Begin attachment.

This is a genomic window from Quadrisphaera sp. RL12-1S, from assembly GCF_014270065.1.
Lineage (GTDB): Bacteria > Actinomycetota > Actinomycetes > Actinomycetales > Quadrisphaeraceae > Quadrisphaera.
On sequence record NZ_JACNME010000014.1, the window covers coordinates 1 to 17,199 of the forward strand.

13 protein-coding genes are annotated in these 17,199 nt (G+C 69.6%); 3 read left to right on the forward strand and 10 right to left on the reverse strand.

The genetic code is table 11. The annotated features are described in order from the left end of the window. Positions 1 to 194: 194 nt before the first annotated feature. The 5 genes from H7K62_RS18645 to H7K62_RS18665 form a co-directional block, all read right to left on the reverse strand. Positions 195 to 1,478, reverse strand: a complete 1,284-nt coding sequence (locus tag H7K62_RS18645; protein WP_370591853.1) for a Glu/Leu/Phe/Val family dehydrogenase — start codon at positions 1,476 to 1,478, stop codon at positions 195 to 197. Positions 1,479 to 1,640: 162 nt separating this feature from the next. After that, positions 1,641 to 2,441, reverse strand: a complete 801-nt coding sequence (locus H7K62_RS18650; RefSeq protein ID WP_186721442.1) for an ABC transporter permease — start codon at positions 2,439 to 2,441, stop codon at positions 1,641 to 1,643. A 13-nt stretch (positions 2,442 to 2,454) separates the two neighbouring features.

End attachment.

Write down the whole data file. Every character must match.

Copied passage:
This is a genomic window from Quadrisphaera sp. RL12-1S, from assembly GCF_014270065.1.
Lineage (GTDB): Bacteria > Actinomycetota > Actinomycetes > Actinomycetales > Quadrisphaeraceae > Quadrisphaera.
On sequence record NZ_JACNME010000014.1, the window covers coordinates 1 to 17,199 of the forward strand.

13 protein-coding genes are annotated in these 17,199 nt (G+C 69.6%); 3 read left to right on the forward strand and 10 right to left on the reverse strand.

The genetic code is table 11. The annotated features are described in order from the left end of the window. Positions 1 to 194: 194 nt before the first annotated feature. The 5 genes from H7K62_RS18645 to H7K62_RS18665 form a co-directional block, all read right to left on the reverse strand. Positions 195 to 1,478, reverse strand: a complete 1,284-nt coding sequence (locus tag H7K62_RS18645; protein WP_370591853.1) for a Glu/Leu/Phe/Val family dehydrogenase — start codon at positions 1,476 to 1,478, stop codon at positions 195 to 197. Positions 1,479 to 1,640: 162 nt separating this feature from the next. After that, positions 1,641 to 2,441, reverse strand: a complete 801-nt coding sequence (locus H7K62_RS18650; RefSeq protein ID WP_186721442.1) for an ABC transporter permease — start codon at positions 2,439 to 2,441, stop codon at positions 1,641 to 1,643. A 13-nt stretch (positions 2,442 to 2,454) separates the two neighbouring features.